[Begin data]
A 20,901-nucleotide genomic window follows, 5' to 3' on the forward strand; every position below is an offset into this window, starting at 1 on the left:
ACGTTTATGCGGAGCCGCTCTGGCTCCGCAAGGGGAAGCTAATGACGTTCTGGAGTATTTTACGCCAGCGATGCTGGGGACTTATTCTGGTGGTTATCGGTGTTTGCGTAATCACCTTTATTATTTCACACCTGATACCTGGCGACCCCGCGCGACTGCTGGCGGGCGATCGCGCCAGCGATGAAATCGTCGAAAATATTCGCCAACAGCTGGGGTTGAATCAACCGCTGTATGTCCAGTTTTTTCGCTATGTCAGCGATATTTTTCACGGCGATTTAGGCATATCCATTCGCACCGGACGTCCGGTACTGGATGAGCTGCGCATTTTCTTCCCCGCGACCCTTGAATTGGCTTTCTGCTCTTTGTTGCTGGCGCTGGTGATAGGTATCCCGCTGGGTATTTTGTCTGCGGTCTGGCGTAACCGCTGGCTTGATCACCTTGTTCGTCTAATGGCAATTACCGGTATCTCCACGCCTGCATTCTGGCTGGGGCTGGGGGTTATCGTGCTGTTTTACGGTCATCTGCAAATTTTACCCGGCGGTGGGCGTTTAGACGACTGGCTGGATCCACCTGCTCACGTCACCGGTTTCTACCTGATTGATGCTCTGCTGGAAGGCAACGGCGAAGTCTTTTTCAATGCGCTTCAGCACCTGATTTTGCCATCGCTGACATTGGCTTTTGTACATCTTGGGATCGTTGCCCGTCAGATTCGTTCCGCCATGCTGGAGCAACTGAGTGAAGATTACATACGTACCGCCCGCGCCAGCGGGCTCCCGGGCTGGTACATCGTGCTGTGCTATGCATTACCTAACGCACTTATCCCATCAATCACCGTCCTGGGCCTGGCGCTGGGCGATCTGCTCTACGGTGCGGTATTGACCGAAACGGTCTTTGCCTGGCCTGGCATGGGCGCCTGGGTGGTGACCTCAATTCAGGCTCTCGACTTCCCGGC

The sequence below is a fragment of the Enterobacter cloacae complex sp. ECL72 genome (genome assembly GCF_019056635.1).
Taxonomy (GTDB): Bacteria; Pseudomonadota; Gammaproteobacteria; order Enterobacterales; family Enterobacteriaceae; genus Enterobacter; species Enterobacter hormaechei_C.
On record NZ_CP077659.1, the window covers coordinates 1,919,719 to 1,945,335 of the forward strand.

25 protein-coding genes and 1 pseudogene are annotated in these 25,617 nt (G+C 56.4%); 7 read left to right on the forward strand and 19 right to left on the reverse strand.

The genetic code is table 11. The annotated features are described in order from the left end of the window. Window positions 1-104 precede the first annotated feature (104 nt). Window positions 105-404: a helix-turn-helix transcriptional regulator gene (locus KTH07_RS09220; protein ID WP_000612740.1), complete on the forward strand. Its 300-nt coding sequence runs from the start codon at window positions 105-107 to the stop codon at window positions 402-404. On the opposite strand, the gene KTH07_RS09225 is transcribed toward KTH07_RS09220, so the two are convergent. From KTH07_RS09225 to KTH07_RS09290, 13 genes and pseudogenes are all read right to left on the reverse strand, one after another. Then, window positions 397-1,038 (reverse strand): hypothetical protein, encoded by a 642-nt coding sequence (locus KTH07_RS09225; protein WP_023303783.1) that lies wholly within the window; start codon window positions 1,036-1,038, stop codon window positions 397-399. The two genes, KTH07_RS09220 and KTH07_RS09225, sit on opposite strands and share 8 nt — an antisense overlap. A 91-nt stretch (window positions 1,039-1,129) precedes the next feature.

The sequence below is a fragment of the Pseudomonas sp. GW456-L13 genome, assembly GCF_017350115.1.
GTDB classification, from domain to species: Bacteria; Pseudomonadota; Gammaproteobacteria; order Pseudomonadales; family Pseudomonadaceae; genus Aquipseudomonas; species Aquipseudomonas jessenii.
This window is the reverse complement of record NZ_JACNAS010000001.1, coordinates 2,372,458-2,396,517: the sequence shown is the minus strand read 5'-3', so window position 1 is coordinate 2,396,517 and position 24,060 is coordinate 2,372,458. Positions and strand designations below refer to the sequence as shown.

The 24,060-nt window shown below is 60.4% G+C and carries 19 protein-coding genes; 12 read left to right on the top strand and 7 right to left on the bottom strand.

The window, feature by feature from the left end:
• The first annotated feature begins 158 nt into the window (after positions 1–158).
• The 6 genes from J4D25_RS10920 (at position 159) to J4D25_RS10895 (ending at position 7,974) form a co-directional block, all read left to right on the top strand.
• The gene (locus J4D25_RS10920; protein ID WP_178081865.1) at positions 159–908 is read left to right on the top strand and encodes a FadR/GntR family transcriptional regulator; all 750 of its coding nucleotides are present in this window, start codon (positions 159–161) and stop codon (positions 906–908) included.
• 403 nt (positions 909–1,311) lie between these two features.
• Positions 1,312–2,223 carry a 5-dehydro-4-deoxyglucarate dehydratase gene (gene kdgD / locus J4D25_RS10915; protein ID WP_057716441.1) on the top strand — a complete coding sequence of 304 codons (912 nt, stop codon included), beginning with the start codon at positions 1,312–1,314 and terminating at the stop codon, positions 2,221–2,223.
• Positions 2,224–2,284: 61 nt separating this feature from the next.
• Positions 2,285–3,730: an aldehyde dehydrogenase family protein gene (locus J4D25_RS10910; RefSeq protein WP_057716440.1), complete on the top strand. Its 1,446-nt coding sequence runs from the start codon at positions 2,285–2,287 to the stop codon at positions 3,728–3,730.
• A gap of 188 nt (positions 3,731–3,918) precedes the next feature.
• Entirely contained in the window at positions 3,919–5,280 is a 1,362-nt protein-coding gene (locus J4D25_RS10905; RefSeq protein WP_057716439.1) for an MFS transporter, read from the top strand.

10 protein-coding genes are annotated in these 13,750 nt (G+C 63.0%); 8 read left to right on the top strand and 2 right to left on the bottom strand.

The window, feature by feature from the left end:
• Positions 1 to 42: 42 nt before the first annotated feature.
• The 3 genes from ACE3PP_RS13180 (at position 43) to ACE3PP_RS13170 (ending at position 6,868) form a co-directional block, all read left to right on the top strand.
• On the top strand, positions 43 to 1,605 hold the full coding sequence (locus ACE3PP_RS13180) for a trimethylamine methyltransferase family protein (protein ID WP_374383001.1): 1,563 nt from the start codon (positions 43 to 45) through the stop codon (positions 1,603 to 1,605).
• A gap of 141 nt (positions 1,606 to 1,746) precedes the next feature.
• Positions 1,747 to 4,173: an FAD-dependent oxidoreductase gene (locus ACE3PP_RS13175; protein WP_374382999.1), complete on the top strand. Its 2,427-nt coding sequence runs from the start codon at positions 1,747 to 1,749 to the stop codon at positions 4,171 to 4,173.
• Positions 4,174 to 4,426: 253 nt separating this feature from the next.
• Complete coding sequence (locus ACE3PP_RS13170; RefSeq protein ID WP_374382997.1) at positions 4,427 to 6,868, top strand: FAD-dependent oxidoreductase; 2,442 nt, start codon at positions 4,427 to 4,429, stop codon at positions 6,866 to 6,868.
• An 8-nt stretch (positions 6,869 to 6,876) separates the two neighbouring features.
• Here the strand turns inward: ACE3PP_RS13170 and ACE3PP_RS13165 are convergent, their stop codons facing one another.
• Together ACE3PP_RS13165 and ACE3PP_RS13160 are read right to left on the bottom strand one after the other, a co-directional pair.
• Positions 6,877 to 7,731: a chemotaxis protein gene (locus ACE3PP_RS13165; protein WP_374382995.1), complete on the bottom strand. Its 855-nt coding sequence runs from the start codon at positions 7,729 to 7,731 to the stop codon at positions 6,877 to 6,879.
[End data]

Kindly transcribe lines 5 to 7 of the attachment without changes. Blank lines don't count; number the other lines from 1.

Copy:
On record NZ_CP077659.1, the window covers coordinates 1,919,719 to 1,945,335 of the forward strand.

25 protein-coding genes and 1 pseudogene are annotated in these 25,617 nt (G+C 56.4%); 7 read left to right on the forward strand and 19 right to left on the reverse strand.

The genetic code is table 11. The annotated features are described in order from the left end of the window. Window positions 1-104 precede the first annotated feature (104 nt). Window positions 105-404: a helix-turn-helix transcriptional regulator gene (locus KTH07_RS09220; protein ID WP_000612740.1), complete on the forward strand. Its 300-nt coding sequence runs from the start codon at window positions 105-107 to the stop codon at window positions 402-404. On the opposite strand, the gene KTH07_RS09225 is transcribed toward KTH07_RS09220, so the two are convergent. From KTH07_RS09225 to KTH07_RS09290, 13 genes and pseudogenes are all read right to left on the reverse strand, one after another. Then, window positions 397-1,038 (reverse strand): hypothetical protein, encoded by a 642-nt coding sequence (locus KTH07_RS09225; protein WP_023303783.1) that lies wholly within the window; start codon window positions 1,036-1,038, stop codon window positions 397-399. The two genes, KTH07_RS09220 and KTH07_RS09225, sit on opposite strands and share 8 nt — an antisense overlap. A 91-nt stretch (window positions 1,039-1,129) precedes the next feature.